High magnitude earthquake risk on American west coast increases by 37pc.
Chris Goldfinger, a marine geologist at Oregon State University in Corvallis, along with his colleagues, examined more than 80 core samples taken from the seabed between Vancouver Island, in south-western Canada, and Cape Mendocino, in northern California, looking for deposits from submarine landslides triggered by massive earthquakes.
All the sample locations lay near the Cascadia subduction zone, a fault zone some 1,000 kilometres long that runs alongside the northwest American coast not far offshore, reports Nature.
According to the group's studies, the subduction zone has produced two types of earthquake. 19 of them were megaquakes of magnitude-9 - comparable to the one in the Indian Ocean that unleashed a devastating tsunami on 26 December 2004.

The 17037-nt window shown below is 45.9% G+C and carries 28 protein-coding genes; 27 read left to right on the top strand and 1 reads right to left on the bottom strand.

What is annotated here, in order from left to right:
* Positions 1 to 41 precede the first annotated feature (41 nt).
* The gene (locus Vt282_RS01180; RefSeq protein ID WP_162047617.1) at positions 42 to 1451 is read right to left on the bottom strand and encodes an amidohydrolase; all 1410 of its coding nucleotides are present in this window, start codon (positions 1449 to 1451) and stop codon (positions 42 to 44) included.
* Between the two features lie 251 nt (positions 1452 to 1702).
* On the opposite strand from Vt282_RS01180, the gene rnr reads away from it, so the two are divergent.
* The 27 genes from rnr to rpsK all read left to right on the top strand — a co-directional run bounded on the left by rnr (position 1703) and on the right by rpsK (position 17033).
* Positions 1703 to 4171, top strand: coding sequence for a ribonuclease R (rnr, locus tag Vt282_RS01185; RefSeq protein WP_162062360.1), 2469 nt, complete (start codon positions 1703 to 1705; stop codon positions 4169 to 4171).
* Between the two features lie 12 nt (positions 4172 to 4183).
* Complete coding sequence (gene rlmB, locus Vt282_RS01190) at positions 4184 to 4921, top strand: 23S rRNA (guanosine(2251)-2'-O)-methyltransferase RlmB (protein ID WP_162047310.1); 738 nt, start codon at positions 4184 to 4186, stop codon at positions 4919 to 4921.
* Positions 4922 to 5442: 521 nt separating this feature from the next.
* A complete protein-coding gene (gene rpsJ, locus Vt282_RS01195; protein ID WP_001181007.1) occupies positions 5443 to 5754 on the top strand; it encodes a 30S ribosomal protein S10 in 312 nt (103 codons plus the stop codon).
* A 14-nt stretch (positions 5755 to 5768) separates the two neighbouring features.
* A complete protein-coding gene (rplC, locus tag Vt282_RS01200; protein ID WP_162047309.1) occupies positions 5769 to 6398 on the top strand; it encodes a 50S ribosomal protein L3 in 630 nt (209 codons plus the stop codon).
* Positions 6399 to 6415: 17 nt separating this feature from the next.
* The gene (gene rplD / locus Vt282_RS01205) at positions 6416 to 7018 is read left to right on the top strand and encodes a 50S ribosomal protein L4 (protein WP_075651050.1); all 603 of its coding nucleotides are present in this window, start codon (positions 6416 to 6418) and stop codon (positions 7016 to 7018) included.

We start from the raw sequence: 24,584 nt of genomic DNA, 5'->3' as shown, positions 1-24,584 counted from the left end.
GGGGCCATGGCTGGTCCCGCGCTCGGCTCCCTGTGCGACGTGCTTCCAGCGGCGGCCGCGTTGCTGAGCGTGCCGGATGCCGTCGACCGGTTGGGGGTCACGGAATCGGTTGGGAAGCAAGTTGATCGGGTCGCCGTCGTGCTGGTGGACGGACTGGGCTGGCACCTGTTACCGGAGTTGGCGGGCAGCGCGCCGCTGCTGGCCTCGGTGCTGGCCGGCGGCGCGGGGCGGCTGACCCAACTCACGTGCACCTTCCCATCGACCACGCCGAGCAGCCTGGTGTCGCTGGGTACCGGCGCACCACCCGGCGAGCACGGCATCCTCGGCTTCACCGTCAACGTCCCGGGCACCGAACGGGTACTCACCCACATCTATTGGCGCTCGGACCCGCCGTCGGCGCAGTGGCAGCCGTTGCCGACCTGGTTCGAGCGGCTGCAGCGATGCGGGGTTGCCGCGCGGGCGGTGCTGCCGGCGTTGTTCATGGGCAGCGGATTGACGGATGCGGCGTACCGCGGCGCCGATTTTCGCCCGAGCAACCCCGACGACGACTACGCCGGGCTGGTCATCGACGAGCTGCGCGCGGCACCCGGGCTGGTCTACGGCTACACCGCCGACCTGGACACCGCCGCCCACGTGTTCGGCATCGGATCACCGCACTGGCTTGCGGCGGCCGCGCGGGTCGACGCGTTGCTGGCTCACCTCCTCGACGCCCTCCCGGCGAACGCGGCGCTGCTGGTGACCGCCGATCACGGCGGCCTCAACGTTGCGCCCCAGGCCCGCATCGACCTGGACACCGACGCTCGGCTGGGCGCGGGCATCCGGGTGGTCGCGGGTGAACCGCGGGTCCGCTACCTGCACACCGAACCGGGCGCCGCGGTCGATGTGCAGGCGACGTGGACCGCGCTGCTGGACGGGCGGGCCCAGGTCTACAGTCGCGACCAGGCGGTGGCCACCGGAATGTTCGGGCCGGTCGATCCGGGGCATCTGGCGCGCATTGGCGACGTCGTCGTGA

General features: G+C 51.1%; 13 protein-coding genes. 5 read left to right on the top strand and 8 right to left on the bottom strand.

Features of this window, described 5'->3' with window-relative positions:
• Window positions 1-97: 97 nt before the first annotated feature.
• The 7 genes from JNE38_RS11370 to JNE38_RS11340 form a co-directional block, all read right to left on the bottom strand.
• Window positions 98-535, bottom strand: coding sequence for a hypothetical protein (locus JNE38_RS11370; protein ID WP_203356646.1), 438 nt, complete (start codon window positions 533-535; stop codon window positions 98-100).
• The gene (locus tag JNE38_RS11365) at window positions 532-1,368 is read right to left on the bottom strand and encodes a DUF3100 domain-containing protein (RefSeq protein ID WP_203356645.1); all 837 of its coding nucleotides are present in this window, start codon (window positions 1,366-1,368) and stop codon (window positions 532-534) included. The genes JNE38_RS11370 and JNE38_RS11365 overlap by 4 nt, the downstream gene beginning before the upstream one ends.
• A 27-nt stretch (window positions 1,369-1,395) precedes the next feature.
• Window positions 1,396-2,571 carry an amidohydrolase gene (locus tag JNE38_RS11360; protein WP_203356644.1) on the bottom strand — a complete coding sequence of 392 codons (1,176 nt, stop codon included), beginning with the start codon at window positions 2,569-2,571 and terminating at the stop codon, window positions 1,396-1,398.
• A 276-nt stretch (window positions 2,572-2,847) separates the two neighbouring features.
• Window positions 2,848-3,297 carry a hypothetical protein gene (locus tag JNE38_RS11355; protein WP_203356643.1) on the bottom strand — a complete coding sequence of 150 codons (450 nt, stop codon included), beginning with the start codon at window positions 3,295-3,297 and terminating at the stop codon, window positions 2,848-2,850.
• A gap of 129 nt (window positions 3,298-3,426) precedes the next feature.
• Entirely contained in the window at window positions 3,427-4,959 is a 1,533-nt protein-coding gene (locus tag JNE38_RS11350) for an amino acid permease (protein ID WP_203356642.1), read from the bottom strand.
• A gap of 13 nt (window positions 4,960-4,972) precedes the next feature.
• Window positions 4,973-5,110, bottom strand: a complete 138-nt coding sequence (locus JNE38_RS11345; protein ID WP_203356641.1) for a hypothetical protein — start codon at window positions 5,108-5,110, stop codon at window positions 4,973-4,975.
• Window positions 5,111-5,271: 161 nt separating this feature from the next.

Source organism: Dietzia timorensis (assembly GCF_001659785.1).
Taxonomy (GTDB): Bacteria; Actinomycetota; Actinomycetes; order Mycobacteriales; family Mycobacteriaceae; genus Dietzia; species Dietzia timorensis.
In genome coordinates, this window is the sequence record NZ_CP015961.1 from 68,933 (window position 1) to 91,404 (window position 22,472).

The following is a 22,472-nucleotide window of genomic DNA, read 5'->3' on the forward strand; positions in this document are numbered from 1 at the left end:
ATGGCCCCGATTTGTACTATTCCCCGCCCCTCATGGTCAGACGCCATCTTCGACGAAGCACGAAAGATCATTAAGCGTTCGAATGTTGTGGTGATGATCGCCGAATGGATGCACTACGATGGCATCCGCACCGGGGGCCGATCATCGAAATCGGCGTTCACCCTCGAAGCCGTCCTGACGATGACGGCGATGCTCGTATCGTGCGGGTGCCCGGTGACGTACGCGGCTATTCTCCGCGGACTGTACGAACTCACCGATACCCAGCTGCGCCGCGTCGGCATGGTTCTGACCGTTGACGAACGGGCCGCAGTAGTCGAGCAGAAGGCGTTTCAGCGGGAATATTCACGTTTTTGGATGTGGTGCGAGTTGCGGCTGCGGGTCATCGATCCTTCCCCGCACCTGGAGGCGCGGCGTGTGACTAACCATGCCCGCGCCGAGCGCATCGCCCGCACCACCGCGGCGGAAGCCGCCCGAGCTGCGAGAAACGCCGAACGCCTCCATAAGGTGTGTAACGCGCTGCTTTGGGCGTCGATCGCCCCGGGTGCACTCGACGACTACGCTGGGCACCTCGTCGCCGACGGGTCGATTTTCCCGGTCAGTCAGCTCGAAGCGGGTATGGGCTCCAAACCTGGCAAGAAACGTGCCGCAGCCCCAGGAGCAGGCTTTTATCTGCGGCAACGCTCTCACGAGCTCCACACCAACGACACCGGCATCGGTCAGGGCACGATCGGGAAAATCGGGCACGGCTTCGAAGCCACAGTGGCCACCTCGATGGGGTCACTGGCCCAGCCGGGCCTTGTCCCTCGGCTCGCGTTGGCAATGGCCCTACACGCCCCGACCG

Other 22 affected only the southern portion of the fault zone, producing earthquakes of around magnitude 8.
"These are similar to what took place in Chile" on 27 February 2010, he says.
Previous hazard estimates had set the recurrence interval for earthquakes in the region at about 500 years, with a 10-15 per cent chance of another in the next 50 years. But Goldfinger's study, by upping the total number of earthquakes to 41, has cut the average recurrence interval to about 240 years.
"Public officials should maybe look at the new numbers and think about this earthquake as a real possibility in the next 50 years, instead of just a remote possibility," Goldfinger says.
The study is soon to be published by the US Geological Survey. (ANI)
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|Publication:||Asian News International|
|Date:||Jun 1, 2010|
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